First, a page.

The words trekking and hiking are often used interchangeably, but is that correct? If you are going for a walk in the woods, is it a hike or a trek? Is there even a difference between trekking vs. hiking? Technically, yes there is. Let’s take a look at what they are.
Trekking vs Hiking. What Is The Difference?
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Hiking: Merriam-Webster defines Hike as a long walk especially for pleasure or exercise.
Trekking: Merriam-Webster defines Trek as a trip or movement especially when involving difficulties or complex organization: an arduous journey.
Already you can see there is a difference.
Hiking: In most cases, hiking involves taking an established trail.
Trekking: Trekking usually involves moving from point A to point B and getting there by going cross country over many types of terrain.
So while hiking, you may walk up a mountain trail, but while trekking you will probably end up climbing the mountain, possibly in a place no one has ever gone before.
Hiking: In most cases, there is a set distance for a hike. Often a map will show you where you are going and what to expect on your journey.
Trekking: Trekking often involves changing your path to avoid obstacles and there is no set distance to your destination.
While you may take a long hike, even one that goes 10 or 15 miles, a trek is usually something that can go much further and the distance can vary due to the path that you choose to make.
Hiking: There is a set time for your return when you go on a hike. Whether it’s an overnight trip or a half day one, there is an expected amount of time planned for completion.
Trekking: If you are going on a trek it is probably going to be more than an overnight trip. A trek usually takes days or longer.
With a trek, the pace is slower because you will repeatedly check your map and adjust your course to make sure you are still headed in the right direction. You will also need more time due to unexpected terrain.
Hiking: If you are going on a hike you will most likely have a backpack with bare essentials in case you are out all night. Hiking boots or hiking sandals, a trail map, maybe a compass, water, and a little bit of food. If you are hiking overnight you may include a tent, sleeping bag, and maybe even matches.
Trekking: For a trek, you will bring all the same things as a hike, but more food, a lot more! Also, a lot of people take trekking poles and other tools that may be needed. A topographical map and GPS are a huge asset on a trek. You will also probably bring a few changes of clothes. A first aid kit is a must.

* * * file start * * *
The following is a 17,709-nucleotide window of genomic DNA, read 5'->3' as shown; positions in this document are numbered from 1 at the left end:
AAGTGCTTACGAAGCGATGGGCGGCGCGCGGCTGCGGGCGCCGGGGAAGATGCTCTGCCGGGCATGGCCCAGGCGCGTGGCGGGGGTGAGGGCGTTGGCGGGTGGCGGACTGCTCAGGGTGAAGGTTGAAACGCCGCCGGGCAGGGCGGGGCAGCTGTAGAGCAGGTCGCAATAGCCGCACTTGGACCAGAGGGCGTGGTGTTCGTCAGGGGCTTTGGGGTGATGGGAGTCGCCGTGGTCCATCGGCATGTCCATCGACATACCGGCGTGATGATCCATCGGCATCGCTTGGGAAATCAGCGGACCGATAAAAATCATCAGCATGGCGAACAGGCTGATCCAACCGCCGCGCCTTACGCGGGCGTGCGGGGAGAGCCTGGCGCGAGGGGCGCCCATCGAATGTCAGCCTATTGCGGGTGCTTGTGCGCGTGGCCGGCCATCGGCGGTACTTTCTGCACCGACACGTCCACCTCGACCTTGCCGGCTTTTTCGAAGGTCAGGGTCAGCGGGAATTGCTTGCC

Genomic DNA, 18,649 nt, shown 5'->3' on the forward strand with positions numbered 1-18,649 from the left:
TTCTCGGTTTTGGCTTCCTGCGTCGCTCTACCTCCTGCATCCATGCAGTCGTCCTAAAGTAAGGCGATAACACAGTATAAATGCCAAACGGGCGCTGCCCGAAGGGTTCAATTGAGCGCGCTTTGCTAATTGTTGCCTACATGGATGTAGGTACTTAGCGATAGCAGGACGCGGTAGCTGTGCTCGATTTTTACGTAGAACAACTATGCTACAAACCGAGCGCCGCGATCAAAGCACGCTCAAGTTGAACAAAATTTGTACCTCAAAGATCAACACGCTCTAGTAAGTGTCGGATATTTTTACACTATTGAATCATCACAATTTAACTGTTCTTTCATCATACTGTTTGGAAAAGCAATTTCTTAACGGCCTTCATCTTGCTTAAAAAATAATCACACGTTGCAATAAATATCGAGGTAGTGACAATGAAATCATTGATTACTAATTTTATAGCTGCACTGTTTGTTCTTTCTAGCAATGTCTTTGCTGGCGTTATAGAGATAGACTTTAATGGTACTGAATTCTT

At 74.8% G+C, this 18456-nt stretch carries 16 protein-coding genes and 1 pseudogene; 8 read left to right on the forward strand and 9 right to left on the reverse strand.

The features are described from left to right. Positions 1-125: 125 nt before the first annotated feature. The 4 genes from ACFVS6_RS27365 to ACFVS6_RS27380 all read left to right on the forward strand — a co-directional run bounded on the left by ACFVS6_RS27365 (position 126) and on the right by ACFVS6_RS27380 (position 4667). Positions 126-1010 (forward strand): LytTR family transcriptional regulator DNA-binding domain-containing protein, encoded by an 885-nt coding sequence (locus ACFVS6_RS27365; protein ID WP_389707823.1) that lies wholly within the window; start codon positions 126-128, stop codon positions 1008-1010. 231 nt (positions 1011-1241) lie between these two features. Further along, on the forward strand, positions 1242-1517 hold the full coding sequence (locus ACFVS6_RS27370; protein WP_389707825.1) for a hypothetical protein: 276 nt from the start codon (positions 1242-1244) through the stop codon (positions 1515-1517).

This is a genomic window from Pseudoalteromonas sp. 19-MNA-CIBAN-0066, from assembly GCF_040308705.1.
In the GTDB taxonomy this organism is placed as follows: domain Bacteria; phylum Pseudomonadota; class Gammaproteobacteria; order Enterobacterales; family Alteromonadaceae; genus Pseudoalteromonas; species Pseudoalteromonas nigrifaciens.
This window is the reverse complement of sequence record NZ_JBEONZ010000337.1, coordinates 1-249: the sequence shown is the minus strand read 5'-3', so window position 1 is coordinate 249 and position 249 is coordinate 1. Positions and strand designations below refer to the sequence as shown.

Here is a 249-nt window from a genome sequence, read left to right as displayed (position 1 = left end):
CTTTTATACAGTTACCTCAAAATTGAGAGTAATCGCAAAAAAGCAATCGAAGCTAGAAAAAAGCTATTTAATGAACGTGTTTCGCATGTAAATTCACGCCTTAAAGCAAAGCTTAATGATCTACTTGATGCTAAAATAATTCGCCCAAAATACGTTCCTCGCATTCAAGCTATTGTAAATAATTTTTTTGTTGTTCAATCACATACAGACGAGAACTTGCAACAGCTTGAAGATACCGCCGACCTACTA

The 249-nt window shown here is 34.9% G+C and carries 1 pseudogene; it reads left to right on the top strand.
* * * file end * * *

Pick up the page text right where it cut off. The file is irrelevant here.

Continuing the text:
You can take the same equipment on a hike that you would take on a trek. The difference is, on the trek you are more likely to need those instruments and tools.
Hiking: Depending on the trail you choose, a hike can be anywhere from mildly difficult to relatively exhausting.
Trekking: A trek can be smooth and easy one moment and downright difficult the next. Cutting your own trail means that you never know what is around the next bend. Excellent physical condition is almost a requirement for a trek. You will likely feel sore and very tired when it comes time to bed down for the night.
While hiking an established trail can be a workout, a trek can be mentally and physically exhausting. Not having a set trail to follow and then dealing with the unknown ahead is not something for the faint at heart.
Hiking: While there is always a danger when you go off in the woods or mountains, if you are hiking on an established trail, there is a chance of help arriving when you need it. If you get lost someone will have a reasonable idea about where to find you and medical assistance is within hours away at the most.
Trekking: When trekking, there is no reasonable expectation of assistance if you get in a jam. If you injure yourself or get lost, you cannot expect someone to send out an alert or call for a search until days after your expected return. Your self-reliance skills will be your best chance of survival.
I have included a YouTube video below to further explain.
And here is a great article on Quora that was a lot of help getting the answers.
As you can see, there is a big difference between hiking and trekking. And while the words may be used interchangeably, they are not interchangeable. That’s not saying you can’t take a long hike or a short trek. But now, at least you will know the difference.
I really hope you like this article. If you did, or have any further questions, please comment below. I look forward to hearing from you. Until next time, enjoy your hike… or trek.